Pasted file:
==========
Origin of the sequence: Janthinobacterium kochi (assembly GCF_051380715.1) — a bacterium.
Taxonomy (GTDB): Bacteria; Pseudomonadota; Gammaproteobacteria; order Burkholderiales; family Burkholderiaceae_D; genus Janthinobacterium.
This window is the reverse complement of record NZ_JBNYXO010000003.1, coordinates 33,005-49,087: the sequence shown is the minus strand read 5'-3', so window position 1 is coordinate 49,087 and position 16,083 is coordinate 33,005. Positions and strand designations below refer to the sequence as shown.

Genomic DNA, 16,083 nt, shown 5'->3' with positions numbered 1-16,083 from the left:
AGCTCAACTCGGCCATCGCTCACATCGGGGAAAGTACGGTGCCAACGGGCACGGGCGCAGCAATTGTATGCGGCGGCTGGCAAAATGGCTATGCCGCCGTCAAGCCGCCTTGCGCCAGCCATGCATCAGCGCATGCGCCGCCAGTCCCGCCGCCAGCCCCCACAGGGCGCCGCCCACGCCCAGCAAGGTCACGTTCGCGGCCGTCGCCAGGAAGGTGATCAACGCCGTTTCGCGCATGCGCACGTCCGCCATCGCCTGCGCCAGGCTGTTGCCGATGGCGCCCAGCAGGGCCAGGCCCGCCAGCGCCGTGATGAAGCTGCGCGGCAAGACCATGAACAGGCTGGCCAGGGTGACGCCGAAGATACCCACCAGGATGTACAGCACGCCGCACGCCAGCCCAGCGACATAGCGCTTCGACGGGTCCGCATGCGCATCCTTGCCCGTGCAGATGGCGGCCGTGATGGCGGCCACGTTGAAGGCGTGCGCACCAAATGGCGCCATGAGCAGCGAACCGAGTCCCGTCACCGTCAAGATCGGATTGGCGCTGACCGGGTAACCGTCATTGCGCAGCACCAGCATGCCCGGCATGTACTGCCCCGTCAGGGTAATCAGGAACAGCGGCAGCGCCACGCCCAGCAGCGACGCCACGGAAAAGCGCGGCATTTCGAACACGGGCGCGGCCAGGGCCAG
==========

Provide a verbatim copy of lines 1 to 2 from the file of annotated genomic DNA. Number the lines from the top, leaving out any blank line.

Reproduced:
Origin of the sequence: Janthinobacterium kochi (assembly GCF_051380715.1) — a bacterium.
Taxonomy (GTDB): Bacteria; Pseudomonadota; Gammaproteobacteria; order Burkholderiales; family Burkholderiaceae_D; genus Janthinobacterium.